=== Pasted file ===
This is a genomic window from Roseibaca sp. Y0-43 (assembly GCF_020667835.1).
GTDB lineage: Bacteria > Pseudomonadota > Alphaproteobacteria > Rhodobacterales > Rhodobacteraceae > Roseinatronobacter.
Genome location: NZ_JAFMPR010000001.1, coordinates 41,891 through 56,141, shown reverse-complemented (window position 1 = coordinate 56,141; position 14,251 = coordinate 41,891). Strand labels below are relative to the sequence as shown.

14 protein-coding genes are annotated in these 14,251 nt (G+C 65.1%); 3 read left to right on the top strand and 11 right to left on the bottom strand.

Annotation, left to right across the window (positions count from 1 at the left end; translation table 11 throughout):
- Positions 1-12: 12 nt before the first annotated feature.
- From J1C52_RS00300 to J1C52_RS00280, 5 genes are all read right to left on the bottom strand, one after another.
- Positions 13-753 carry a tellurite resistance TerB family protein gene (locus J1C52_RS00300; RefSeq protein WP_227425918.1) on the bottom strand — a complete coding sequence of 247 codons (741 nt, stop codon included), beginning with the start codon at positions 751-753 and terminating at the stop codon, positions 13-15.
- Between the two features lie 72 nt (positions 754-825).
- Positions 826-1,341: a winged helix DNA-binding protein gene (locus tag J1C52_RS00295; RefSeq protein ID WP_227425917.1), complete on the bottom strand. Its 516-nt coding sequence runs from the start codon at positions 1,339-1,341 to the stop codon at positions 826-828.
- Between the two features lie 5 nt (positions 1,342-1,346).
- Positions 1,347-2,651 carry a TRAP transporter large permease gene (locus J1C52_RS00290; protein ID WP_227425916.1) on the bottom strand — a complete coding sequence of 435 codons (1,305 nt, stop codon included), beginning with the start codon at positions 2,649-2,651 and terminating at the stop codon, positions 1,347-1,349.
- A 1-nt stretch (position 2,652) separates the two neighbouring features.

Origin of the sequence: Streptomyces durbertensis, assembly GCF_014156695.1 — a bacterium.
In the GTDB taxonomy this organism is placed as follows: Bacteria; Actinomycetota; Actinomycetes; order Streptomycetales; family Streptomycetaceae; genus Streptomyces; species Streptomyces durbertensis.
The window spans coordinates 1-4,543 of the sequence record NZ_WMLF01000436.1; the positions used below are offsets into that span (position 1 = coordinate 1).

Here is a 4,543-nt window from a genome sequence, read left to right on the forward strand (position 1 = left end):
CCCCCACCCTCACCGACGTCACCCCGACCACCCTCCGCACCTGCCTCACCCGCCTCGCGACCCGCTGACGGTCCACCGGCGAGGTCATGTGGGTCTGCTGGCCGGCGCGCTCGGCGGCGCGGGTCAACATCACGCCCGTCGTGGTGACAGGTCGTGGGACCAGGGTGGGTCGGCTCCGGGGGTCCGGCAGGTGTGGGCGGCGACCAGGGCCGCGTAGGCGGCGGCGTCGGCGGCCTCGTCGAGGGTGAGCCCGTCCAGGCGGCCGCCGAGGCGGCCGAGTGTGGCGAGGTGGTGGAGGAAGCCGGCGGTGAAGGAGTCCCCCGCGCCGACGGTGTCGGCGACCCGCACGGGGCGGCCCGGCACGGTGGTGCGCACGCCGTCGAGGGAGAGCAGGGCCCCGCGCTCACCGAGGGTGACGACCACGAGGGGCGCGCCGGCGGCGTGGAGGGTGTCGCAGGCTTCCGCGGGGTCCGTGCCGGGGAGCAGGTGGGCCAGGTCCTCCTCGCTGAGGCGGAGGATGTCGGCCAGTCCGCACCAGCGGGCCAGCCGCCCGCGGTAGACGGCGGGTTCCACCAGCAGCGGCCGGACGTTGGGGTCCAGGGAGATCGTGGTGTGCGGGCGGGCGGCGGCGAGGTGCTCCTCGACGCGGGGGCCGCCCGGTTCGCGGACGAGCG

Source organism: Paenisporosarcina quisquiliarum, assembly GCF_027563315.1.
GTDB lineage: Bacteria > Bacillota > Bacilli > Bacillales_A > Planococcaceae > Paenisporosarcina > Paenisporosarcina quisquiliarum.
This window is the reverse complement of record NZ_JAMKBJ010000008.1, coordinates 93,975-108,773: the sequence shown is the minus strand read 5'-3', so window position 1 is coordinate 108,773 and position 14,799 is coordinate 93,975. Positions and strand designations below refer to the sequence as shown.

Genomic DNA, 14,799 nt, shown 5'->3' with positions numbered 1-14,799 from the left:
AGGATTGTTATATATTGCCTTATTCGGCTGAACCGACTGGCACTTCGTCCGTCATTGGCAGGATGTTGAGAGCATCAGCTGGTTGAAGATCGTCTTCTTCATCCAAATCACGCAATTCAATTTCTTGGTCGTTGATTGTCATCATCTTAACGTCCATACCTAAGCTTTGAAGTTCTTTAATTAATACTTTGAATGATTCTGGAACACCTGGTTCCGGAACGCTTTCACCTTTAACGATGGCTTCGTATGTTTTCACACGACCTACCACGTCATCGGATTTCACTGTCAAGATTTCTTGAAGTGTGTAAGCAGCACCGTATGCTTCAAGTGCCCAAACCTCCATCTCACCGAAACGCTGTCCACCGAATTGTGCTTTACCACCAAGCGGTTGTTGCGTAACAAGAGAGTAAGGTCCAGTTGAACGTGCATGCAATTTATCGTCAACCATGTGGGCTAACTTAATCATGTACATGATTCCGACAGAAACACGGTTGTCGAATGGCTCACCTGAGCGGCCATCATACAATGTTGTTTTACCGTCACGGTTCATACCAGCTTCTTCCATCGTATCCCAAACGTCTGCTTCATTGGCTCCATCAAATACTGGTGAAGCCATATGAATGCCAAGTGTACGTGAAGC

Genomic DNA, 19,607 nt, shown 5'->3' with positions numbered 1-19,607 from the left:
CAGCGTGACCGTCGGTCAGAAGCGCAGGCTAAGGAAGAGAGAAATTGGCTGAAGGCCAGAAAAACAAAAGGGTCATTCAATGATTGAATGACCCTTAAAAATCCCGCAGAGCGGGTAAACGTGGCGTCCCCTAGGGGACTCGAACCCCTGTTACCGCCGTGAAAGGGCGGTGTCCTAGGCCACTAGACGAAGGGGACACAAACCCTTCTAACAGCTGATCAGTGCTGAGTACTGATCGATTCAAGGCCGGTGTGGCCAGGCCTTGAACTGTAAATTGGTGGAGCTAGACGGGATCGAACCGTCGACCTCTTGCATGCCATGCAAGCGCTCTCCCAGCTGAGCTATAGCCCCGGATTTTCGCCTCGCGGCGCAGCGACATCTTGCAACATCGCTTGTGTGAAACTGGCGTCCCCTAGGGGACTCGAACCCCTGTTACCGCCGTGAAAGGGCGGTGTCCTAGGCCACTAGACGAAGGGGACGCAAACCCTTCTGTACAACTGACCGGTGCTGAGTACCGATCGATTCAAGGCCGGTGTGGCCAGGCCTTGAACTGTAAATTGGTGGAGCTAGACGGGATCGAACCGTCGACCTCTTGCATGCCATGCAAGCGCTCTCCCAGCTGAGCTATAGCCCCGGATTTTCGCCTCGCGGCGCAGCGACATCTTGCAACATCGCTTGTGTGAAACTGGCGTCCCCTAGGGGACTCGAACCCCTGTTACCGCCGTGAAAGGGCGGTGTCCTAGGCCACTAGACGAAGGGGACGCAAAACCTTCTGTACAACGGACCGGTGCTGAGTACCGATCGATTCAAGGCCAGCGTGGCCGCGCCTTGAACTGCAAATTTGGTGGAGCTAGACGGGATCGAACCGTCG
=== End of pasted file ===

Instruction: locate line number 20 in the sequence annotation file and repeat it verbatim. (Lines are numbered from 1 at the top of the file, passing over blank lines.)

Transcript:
GTDB lineage: Bacteria > Bacillota > Bacilli > Bacillales_A > Planococcaceae > Paenisporosarcina > Paenisporosarcina quisquiliarum.